Gustavo Gusmao, Ernst & Young Terco: Yes. The challenges are pretty much focused on the capacity of this project. To be really developed instead of just having an idea of a project, just to have the right team to develop this project and the right step-by-step to do that. Most of the times, some of these projects could be, conceived within the private sector interest. Then can present and solicit proposal for an infrastructure project. Or the government can do their own homework and develop this project in-house and then releasing to the market. The track record shows that when the private sector actually develops the business plan and tries to propose to be more proactive in terms developing this project, the process tends to go faster. And the projects, they accelerate…the level of projects that a government, a state government or a municipality can develop. On the other hand if you have a project developed in-house by the government, even though they have their own advisors and their consultant team. From our experience it usually takes longer than when the private sector do it. So I think one of the challenges is really keeping track of the project. Because we have, for instance in terms of PPPs and concessions in Brazil we have over 200 announced PPPs and concessions in Brazil. But we have only 28-30 contracts actually awarded for the private sector.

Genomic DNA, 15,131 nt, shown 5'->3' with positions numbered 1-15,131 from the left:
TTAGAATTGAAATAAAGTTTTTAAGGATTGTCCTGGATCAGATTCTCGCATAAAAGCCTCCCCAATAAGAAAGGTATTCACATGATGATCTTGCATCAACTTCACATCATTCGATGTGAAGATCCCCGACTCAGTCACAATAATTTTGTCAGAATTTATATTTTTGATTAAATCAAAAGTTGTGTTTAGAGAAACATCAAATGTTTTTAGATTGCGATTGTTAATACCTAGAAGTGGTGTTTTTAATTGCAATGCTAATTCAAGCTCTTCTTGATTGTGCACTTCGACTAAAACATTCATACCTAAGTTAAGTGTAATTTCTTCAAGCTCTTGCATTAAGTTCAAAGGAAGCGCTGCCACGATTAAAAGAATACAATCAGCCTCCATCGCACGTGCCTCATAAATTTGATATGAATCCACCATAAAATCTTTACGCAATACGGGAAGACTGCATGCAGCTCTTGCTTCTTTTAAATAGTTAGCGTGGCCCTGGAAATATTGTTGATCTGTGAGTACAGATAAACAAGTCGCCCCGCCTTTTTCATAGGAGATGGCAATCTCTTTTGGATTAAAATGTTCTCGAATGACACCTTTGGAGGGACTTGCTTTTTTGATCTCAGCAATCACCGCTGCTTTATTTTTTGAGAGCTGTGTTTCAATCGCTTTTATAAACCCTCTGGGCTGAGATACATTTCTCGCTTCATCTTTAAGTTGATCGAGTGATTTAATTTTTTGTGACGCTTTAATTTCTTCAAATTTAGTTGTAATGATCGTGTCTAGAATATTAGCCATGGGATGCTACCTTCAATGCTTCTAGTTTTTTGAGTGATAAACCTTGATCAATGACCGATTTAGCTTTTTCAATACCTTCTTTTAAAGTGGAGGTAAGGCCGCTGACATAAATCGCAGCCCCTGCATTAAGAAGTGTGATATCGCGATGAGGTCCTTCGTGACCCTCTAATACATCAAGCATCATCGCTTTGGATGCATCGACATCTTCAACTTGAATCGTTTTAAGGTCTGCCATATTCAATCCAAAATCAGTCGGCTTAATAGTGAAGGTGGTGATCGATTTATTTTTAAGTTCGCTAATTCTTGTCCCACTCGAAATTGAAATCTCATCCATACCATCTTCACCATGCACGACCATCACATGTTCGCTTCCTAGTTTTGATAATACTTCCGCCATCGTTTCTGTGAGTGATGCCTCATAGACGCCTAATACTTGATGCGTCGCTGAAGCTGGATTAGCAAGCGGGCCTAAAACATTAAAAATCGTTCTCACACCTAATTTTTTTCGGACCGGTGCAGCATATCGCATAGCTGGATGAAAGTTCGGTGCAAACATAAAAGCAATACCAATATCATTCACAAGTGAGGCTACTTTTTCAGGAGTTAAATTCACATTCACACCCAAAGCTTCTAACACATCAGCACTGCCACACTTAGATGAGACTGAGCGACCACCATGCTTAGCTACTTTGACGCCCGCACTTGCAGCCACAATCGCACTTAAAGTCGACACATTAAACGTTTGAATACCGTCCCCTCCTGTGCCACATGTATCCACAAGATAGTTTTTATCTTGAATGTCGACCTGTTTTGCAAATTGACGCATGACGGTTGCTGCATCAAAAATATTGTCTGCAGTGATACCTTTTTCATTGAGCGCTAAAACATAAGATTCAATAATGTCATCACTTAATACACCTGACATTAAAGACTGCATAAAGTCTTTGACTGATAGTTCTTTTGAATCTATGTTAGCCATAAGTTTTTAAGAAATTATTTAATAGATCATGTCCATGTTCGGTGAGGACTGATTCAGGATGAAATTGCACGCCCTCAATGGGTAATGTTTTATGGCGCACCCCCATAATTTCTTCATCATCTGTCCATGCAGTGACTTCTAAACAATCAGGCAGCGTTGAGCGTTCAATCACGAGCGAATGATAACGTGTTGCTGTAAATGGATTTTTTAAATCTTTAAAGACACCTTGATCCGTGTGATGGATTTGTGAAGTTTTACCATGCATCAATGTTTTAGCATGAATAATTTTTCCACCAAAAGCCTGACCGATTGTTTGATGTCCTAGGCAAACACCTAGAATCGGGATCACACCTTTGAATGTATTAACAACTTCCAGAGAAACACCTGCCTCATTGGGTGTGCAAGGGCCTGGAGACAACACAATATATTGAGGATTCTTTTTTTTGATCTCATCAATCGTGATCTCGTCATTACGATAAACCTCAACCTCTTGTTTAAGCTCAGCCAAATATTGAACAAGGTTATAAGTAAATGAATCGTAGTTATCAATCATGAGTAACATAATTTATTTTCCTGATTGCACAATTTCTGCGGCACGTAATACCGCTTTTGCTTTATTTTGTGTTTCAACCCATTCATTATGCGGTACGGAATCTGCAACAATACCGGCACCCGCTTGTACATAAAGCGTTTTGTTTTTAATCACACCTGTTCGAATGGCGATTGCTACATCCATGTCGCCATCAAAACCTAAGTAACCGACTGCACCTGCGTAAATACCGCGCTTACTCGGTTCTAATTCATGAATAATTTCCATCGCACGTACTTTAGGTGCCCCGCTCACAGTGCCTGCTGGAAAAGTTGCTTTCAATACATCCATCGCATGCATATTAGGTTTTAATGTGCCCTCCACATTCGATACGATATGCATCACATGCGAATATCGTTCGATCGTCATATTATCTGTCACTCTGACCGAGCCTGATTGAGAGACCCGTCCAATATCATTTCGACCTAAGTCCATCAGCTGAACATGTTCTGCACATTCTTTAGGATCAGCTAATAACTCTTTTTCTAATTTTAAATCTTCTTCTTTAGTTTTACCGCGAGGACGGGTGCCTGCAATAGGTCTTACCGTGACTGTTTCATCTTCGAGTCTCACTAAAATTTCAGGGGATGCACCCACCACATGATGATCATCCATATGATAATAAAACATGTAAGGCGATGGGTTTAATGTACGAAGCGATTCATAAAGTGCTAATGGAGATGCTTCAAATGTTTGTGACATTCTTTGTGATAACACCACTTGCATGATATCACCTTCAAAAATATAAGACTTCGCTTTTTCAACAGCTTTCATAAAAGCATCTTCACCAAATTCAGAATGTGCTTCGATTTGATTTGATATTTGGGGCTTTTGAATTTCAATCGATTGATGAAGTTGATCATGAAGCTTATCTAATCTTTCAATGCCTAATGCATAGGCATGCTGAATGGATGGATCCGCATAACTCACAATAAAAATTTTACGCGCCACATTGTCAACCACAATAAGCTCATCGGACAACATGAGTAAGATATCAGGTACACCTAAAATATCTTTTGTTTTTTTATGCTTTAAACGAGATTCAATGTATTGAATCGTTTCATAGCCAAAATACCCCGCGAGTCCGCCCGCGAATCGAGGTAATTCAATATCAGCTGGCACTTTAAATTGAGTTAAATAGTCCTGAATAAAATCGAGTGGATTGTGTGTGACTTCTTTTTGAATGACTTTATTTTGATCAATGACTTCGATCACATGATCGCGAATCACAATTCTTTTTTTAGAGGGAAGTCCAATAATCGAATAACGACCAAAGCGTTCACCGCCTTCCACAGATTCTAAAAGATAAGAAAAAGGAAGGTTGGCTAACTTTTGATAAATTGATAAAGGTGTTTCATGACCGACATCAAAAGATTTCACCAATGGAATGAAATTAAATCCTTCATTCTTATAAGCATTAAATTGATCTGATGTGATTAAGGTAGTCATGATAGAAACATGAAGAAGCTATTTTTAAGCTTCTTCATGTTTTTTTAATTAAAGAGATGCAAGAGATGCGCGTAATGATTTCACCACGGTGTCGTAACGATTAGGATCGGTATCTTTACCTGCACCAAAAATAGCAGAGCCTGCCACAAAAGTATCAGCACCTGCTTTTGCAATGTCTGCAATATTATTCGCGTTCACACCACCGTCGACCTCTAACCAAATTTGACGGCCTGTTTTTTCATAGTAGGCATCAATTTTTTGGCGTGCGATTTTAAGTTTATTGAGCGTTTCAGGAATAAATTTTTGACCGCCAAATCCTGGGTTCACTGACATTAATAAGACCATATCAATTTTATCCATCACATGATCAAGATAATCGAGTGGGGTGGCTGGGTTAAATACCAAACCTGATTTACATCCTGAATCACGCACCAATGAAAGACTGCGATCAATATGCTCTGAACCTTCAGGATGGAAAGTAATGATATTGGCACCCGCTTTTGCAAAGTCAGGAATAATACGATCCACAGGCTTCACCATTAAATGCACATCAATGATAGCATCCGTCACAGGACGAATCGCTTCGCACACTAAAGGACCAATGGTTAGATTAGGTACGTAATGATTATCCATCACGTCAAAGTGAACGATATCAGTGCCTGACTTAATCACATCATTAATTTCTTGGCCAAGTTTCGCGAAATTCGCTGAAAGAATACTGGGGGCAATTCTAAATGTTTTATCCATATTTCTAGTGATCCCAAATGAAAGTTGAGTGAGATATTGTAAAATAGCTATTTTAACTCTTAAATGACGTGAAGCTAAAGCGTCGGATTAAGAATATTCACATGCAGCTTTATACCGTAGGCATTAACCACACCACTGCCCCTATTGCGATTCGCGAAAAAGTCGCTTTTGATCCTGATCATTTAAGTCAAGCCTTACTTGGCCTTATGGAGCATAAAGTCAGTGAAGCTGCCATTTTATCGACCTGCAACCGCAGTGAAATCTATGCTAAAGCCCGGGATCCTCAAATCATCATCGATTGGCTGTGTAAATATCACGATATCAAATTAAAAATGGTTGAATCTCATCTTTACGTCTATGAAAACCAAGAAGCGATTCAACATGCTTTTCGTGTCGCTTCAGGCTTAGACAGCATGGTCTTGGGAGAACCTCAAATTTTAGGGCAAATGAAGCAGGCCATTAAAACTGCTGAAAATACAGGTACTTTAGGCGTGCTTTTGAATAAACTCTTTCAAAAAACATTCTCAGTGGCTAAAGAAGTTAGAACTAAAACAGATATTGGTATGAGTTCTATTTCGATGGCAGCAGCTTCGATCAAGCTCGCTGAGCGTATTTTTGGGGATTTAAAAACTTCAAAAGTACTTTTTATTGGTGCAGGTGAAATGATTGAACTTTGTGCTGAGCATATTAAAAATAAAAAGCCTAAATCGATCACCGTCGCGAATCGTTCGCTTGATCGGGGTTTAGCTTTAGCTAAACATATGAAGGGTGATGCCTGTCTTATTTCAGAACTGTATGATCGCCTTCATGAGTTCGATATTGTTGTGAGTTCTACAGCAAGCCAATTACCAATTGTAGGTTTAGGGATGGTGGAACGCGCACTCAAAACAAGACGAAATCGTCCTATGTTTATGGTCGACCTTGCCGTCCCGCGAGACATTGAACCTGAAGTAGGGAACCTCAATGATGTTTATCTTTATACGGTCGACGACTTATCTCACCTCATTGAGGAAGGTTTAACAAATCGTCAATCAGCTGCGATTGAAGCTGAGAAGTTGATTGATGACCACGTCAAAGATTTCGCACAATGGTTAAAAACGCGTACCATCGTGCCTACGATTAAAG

Snow: Can you talk about the competitive landscape for putting capital to work? Infrastructure, growth and improvement requires capital. Private capital firms are a source of that. But are there any other players in there that, you know, either both of you, or your clients, are, up against when they are proposing their ideas to whatever partners they’re thinking of working with?

Muñoz: I’d like to say that over the last few years Brazil has become one of those countries in fashion. So, yes, we do find several different sources of capital that compete with ours. And I could mention, well, certainly other funds that are coming to Brazil and have been formed…and also local forms, funds, using local money. But you have strategics in any of the sectors. At least in our experience in power and others you have, either local power companies who have liquidity and they can put the capital to work and compete with ours. Or you can have other types of companies who want to move into the power sector that also have liquidity. We have even seen a couple of opportunities when capital markets, IPO, have provided capital to come as well to the sector and, provide additional resources that could compete with ours.